Malika Well-Known Member

    I did a search on "zero tolerance", interested to know what it actually is. I found:
    A zero-tolerance policy in schools is a policy of punishing any infraction of a rule, regardless of accidental mistakes, ignorance, or extenuating circumstances.
    If this is indeed what it is then it is, with apologies for my crude bluntness and in my humble opinion, a very stupid policy.
  11. Bunny

    Bunny Guest

    Whether or not the kid that hit your son was trying to be mean or was just trying to get his attention, hitting is hitting. If they feel that you son should be punished because he should have been able to control himself, the kid who hit him first should have been able to control himself, too, and not hit him to begin with.
  12. HMBgal

    HMBgal Active Member

    Totally agree that this is a stupid policy and it only serves those who have to spend the time and effort to get to bottom of an incident-- it is so much easier to just blindly fall back on policy.

    My five year old difficult child was sent home and suspended for the next day for tripping a girl while playing duck, duck, goose. First of all, the whole point of that game is to run somebody down and keep them from getting where they are trying to go. Why would you ever play that game with 25 kinders, half of whom are rather aggressive little boys? There are lots of articles out about this policy and how useless and even harmful it is. If it actually reduced bullying and violence in our schools, that would be one thing, but it doesn't. Fuming at the injustice of that situation on the bus...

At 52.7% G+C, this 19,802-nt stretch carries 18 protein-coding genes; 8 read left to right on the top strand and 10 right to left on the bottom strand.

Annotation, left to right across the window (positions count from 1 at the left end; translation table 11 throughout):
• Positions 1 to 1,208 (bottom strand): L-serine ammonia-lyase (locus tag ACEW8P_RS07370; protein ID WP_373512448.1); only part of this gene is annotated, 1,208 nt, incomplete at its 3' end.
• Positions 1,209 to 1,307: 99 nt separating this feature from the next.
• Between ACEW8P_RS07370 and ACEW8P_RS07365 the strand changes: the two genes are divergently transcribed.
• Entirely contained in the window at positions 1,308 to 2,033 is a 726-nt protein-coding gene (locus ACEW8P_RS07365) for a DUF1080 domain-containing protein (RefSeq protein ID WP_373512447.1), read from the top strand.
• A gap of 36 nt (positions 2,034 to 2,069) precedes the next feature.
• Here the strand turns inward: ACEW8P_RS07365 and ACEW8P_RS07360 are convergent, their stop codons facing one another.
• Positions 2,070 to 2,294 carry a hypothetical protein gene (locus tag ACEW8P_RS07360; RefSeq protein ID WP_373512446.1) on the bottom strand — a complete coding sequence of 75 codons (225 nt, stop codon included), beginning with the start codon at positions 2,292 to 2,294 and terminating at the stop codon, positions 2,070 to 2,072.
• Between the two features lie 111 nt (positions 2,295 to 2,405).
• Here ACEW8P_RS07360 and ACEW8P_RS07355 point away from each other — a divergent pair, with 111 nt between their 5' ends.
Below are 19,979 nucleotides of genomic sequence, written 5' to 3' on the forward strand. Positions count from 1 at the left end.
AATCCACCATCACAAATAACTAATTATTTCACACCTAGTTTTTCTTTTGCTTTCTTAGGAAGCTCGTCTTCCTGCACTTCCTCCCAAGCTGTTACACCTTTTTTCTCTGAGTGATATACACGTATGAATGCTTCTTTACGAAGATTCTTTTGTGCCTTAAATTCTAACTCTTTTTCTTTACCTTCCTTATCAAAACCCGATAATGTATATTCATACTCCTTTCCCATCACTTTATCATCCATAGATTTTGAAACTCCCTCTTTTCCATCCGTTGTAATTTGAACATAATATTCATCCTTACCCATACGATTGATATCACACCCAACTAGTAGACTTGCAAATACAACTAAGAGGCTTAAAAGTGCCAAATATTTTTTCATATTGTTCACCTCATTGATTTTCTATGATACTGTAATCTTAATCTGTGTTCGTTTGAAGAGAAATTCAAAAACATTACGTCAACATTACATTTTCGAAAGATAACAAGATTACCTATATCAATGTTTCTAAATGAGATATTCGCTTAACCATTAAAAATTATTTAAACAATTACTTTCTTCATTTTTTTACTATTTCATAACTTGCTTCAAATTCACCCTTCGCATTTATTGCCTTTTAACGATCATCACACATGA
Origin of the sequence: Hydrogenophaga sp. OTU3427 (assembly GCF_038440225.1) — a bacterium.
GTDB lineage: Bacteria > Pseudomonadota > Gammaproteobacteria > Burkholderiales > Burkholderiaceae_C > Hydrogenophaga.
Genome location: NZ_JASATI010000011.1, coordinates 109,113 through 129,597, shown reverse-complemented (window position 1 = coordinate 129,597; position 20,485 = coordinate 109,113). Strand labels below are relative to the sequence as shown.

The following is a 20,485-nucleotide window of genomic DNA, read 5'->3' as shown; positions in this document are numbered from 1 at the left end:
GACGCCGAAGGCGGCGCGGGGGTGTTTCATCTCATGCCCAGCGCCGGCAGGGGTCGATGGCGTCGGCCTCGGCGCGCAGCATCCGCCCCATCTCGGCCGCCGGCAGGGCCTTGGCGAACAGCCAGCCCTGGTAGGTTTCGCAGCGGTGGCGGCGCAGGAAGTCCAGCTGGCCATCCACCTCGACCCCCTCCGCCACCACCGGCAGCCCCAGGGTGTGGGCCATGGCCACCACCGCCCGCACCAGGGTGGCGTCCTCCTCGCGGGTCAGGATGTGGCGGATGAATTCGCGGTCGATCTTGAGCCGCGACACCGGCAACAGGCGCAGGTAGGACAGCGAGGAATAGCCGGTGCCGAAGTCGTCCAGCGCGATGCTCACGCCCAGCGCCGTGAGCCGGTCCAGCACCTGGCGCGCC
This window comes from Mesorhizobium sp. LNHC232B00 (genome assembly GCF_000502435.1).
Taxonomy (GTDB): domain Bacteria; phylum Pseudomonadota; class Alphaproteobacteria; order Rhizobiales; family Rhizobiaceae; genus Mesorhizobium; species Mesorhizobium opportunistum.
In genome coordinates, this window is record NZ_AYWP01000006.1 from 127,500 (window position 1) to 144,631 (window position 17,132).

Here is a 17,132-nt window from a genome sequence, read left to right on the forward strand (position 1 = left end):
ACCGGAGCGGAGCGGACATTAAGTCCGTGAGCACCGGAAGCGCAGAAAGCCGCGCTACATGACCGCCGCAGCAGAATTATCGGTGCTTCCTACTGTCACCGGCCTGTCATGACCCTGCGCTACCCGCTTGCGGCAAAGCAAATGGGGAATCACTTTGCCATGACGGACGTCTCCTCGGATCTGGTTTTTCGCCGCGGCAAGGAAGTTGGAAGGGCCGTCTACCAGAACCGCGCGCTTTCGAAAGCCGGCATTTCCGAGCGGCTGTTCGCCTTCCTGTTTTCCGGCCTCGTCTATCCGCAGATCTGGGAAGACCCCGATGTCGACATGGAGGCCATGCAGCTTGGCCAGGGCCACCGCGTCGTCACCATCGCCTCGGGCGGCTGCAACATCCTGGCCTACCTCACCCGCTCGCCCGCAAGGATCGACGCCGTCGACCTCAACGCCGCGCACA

13. buddy

    buddy New Member

    TAKE us to CHURCH!!!! I totally agree.

    AND that is why the reauthorization of IDEA, for those on IEP's says specifically that school administration can consider each and every behavioral infraction on a case by case basis and they are not obligated to zero tolerance policies in district manuals. BUT do they do that? nope they lie and say that Special Education kids must be punished like everyone else. NOT true. Just not true. It depends on the disability and the behavior. Where in the heck is common sense?
  14. InsaneCdn

    InsaneCdn Well-Known Member

    Rhetorical question, right?

    I'm not sure common sense was ever all that common.
  15. DDD

    DDD Well-Known Member

    This is one of my pet peeves with today's schools. Zero tolerance often means zero intervention. I hope you have success and I don't doubt for a minute they will pay more attention to you than they do to the less educated parent. by the way, where we live "fighting back" is considered to be "participating in disruptive conduct". The schools are "into" using local law enforcement...sigh!...and the policemen themselves think it is ridiculous as they grew up in the world where defending yourself was acceptable